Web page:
Gays are more popular than evangelicals, according to a poll commissioned by an American LGBT rights group.
Fifty-three percent of U.S. voters polled in the survey -- created by the Human Rights Campaign and Americans for Marriage Equality -- are in favor of gays and lesbians, compared to 42 percent toward evangelicals.
The "Victory in Sight" study, conducted by Greenberg Quinlan Rosner Research and TargetPoint Consulting, polled 1,000 people likely to vote in 2016, and found that more than half of them (55 percent) supported same-sex marriage and had a positive attitude toward homosexuality.
Among the more "modern" crowd of 18-29 year olds, 75 percent voted in favor of gay marriage, while 40 percent of the more "traditional" over-65 crowd voted unfavorably toward the idea.
People's acceptance of the LGBT community continues to grow. In 2011, 40 percent perceived gays positively - a number that has since risen to 55 percent.
Same-sex marriage is legal in 17 U.S. states and in the District of Columbia. Meanwhile, the United Kingdom celebrated its first same-sex marriages Saturday.
"For the first time, the couples getting married won't just include men and women - but men and men, and women and women," Prime Minister David Cameron said in a statement.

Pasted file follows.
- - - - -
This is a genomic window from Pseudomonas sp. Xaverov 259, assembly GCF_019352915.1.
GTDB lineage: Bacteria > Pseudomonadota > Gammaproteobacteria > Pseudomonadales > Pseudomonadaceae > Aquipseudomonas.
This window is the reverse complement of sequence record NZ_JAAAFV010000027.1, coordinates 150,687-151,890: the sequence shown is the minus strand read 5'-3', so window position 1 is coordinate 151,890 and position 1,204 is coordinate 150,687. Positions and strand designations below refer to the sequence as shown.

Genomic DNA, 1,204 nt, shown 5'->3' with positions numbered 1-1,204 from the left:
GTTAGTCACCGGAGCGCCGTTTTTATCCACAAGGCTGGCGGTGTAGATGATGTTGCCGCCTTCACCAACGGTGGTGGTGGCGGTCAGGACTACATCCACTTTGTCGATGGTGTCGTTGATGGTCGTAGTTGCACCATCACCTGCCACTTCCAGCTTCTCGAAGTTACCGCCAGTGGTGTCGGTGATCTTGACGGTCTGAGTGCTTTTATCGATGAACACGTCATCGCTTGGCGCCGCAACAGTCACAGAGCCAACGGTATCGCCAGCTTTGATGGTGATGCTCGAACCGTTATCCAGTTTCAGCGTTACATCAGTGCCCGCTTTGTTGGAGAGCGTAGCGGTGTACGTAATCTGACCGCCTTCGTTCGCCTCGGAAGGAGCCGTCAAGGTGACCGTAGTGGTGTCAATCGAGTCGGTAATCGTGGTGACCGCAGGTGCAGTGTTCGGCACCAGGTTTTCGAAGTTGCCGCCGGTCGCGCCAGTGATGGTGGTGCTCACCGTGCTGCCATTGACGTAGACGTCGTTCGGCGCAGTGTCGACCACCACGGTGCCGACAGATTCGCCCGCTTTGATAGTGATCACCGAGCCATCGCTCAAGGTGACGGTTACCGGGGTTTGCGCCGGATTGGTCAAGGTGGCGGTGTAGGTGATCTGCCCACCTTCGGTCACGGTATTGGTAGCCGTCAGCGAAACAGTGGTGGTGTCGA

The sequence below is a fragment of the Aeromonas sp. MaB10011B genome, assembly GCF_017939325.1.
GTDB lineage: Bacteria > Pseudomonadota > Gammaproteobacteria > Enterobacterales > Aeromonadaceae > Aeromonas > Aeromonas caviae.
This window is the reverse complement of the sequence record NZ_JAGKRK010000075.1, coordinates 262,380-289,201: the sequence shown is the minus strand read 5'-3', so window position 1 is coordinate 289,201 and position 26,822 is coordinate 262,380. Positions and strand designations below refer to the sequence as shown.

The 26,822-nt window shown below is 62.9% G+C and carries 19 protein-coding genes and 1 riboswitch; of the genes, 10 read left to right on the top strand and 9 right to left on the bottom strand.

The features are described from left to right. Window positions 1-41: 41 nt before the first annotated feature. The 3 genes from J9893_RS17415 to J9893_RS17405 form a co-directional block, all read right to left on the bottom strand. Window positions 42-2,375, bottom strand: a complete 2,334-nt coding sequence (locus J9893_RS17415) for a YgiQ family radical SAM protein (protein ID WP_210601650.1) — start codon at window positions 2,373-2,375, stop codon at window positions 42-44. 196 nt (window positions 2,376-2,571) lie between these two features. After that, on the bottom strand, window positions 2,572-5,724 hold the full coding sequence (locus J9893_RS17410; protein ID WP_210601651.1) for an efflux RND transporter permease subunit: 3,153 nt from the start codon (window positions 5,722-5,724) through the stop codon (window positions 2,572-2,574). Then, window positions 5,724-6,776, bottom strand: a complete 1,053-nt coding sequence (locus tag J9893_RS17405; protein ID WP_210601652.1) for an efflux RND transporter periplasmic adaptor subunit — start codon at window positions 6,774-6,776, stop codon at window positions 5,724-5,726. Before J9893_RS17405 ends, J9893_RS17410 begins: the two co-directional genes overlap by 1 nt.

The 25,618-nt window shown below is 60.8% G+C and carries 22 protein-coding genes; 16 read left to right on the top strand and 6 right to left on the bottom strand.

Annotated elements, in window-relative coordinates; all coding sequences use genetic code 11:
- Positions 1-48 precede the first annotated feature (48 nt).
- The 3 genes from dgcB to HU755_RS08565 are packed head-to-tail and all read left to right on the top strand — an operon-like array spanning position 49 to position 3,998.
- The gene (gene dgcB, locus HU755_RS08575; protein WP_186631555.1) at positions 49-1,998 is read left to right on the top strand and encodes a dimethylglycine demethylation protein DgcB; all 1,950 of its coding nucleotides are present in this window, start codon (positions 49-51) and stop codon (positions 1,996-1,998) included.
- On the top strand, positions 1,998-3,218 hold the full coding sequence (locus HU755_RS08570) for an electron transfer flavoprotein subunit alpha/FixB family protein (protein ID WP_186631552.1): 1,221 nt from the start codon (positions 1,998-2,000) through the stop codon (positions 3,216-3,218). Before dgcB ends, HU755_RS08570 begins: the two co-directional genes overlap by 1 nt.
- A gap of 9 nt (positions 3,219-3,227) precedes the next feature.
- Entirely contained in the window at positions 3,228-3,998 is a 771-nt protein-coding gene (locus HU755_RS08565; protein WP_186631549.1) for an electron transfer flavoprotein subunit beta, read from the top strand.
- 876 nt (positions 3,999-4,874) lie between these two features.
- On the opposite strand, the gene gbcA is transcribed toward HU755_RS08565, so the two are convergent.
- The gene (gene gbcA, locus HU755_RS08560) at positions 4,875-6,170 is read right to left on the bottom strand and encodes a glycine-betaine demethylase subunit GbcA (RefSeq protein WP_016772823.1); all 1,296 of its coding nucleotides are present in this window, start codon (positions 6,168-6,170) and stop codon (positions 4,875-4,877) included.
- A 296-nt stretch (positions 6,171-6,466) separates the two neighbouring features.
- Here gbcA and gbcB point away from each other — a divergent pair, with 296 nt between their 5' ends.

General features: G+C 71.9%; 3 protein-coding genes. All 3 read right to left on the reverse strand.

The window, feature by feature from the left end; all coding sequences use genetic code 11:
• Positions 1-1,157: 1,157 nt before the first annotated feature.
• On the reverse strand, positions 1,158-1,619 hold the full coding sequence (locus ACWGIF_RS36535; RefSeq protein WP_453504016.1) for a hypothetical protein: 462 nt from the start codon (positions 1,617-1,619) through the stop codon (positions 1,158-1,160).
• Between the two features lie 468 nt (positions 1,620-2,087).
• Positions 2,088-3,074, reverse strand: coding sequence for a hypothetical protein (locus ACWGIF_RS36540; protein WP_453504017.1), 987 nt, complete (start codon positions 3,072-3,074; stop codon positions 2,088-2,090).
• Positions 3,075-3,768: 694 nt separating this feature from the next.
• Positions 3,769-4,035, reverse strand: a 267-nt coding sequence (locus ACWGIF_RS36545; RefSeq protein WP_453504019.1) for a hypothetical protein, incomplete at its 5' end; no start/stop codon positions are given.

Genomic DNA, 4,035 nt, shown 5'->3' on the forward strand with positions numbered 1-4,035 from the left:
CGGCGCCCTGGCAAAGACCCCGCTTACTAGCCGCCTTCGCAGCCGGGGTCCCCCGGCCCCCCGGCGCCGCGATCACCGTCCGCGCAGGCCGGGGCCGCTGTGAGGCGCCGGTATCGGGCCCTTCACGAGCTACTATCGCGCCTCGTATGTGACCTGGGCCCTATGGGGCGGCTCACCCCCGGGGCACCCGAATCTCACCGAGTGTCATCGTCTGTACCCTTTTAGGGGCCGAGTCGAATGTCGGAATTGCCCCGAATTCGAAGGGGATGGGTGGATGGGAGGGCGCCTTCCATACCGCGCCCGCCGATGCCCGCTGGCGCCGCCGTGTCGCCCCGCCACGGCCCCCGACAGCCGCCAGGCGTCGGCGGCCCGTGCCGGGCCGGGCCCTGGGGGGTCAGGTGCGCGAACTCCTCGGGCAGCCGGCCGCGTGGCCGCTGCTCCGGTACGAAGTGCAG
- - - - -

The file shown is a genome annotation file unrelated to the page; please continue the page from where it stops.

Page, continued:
The modern notion of gay and lesbian couples still remains a hot button topic, and one that not all people have warmed to. Recently, the evangelical relief group World Vision announced that it would allow gay and lesbian employees. However, within 48 hours, the Christian group retracted its statement, saying they had made a mistake.
But the recent poll shows that nearly eight in 10 people believe that if gay marriage were legalized nationwide, there would be a less anti-gay outlook. Discrimination would lessen, it would be easier to grow up gay and same-sex families would have more protection, the report said.
"When people's love is divided by law, it is the law that needs to change," Cameron insisted.
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